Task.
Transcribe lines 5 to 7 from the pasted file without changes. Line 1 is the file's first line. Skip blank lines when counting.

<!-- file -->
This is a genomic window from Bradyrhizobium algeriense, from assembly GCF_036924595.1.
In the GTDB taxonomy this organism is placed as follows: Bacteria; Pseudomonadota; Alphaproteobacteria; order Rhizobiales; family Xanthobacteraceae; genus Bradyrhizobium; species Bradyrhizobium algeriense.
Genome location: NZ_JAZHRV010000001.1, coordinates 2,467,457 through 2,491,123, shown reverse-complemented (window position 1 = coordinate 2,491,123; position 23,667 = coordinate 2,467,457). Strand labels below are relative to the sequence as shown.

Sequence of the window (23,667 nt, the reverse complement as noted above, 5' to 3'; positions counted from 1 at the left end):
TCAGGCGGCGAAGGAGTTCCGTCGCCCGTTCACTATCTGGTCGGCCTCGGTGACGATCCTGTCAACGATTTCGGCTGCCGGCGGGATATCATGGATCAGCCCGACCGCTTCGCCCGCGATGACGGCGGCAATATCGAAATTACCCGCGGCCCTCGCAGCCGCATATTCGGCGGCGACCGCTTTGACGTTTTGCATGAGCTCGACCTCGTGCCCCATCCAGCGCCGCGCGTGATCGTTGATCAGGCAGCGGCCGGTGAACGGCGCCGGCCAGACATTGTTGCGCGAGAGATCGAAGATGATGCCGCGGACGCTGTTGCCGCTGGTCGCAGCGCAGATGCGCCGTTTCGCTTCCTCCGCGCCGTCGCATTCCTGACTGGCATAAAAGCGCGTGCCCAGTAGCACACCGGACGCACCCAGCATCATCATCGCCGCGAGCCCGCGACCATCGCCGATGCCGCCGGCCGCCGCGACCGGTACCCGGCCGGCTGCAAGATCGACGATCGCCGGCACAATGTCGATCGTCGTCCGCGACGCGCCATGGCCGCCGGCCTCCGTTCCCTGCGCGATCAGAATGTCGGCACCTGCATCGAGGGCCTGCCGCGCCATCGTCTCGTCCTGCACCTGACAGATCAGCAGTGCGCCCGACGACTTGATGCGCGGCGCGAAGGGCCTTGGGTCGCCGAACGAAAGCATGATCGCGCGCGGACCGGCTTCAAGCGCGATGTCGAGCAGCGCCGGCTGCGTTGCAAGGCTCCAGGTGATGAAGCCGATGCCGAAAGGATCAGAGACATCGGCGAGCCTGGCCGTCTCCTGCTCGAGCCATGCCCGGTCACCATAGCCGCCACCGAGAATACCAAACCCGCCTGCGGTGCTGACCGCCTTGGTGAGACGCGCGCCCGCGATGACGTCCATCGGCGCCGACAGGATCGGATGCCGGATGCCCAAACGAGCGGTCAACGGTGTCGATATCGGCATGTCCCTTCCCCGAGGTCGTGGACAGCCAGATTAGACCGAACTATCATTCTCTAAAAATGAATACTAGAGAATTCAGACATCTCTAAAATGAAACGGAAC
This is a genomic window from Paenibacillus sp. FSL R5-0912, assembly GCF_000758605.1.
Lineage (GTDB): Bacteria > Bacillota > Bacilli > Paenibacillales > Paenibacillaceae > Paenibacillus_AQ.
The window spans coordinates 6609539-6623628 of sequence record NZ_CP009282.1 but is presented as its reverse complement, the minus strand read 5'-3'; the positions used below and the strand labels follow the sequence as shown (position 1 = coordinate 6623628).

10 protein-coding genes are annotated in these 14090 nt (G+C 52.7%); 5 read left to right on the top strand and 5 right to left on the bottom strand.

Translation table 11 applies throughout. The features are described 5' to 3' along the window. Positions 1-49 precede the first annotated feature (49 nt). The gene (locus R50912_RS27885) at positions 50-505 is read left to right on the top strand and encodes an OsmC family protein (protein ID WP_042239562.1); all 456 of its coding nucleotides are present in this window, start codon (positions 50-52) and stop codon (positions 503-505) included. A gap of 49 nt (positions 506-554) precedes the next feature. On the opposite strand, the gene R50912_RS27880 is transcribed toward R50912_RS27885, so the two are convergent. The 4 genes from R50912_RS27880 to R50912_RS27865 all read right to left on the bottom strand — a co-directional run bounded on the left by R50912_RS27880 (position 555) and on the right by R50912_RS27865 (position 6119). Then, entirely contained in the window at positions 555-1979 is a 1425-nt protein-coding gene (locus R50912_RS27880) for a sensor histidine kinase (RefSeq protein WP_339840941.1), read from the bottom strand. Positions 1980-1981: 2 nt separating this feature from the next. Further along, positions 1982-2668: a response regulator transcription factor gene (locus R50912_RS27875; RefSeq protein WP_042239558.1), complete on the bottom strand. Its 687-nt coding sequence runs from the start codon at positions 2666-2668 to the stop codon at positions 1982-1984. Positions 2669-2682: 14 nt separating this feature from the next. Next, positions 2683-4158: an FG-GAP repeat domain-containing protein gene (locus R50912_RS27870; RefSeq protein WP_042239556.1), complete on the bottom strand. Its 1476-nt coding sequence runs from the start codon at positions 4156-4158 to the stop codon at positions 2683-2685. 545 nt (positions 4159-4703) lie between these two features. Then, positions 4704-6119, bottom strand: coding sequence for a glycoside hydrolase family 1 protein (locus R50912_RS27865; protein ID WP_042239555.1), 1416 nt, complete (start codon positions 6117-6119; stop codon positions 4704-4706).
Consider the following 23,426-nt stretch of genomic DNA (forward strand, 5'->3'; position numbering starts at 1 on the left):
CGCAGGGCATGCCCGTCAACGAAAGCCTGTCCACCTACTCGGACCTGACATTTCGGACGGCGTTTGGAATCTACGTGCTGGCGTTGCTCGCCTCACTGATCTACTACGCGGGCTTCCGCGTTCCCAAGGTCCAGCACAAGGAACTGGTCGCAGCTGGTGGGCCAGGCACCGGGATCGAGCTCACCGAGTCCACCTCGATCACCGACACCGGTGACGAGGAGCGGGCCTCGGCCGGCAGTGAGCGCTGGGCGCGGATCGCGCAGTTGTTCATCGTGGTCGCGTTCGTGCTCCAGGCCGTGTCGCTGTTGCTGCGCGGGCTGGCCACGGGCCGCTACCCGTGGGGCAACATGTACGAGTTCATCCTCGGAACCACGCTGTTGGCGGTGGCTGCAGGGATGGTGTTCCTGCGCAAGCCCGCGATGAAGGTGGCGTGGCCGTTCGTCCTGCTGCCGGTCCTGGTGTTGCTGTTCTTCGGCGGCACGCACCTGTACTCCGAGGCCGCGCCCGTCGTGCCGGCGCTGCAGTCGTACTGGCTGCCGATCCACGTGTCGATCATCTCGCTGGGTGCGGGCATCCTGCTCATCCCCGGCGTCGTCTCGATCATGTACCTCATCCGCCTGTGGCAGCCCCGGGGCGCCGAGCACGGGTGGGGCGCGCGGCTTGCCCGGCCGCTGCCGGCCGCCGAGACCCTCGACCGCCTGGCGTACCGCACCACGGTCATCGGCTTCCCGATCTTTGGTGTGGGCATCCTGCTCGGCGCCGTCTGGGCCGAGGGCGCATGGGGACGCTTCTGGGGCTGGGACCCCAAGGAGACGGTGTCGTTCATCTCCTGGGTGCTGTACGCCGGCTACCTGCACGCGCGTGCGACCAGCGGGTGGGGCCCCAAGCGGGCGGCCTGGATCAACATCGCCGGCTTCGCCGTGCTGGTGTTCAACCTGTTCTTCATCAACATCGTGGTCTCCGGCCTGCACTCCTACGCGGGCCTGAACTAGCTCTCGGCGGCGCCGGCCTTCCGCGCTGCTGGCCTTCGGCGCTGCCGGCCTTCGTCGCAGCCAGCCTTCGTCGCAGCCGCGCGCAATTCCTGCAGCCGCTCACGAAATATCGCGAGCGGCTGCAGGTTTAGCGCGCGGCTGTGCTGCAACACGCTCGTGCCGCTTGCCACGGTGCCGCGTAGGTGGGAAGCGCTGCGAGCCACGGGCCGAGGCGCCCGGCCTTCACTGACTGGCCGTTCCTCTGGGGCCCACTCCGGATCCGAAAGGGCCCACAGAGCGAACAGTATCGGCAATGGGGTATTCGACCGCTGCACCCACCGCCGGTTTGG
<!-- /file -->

TCAGGCGGCGAAGGAGTTCCGTCGCCCGTTCACTATCTGGTCGGCCTCGGTGACGATCCTGTCAACGATTTCGGCTGCCGGCGGGATATCATGGATCAGCCCGACCGCTTCGCCCGCGATGACGGCGGCAATATCGAAATTACCCGCGGCCCTCGCAGCCGCATATTCGGCGGCGACCGCTTTGACGTTTTGCATGAGCTCGACCTCGTGCCCCATCCAGCGCCGCGCGTGATCGTTGATCAGGCAGCGGCCGGTGAACGGCGCCGGCCAGACATTGTTGCGCGAGAGATCGAAGATGATGCCGCGGACGCTGTTGCCGCTGGTCGCAGCGCAGATGCGCCGTTTCGCTTCCTCCGCGCCGTCGCATTCCTGACTGGCATAAAAGCGCGTGCCCAGTAGCACACCGGACGCACCCAGCATCATCATCGCCGCGAGCCCGCGACCATCGCCGATGCCGCCGGCCGCCGCGACCGGTACCCGGCCGGCTGCAAGATCGACGATCGCCGGCACAATGTCGATCGTCGTCCGCGACGCGCCATGGCCGCCGGCCTCCGTTCCCTGCGCGATCAGAATGTCGGCACCTGCATCGAGGGCCTGCCGCGCCATCGTCTCGTCCTGCACCTGACAGATCAGCAGTGCGCCCGACGACTTGATGCGCGGCGCGAAGGGCCTTGGGTCGCCGAACGAAAGCATGATCGCGCGCGGACCGGCTTCAAGCGCGATGTCGAGCAGCGCCGGCTGCGTTGCAAGGCTCCAGGTGATGAAGCCGATGCCGAAAGGATCAGAGACATCGGCGAGCCTGGCCGTCTCCTGCTCGAGCCATGCCCGGTCACCATAGCCGCCACCGAGAATACCAAACCCGCCTGCGGTGCTGACCGCCTTGGTGAGACGCGCGCCCGCGATGACGTCCATCGGCGCCGACAGGATCGGATGCCGGATGCCCAAACGAGCGGTCAACGGTGTCGATATCGGCATGTCCCTTCCCCGAGGTCGTGGACAGCCAGATTAGACCGAACTATCATTCTCTAAAAATGAATACTAGAGAATTCAGACATCTCTAAAATGAAACGGAAC
This is a genomic window from Paenibacillus sp. FSL R5-0912, assembly GCF_000758605.1.
Lineage (GTDB): Bacteria > Bacillota > Bacilli > Paenibacillales > Paenibacillaceae > Paenibacillus_AQ.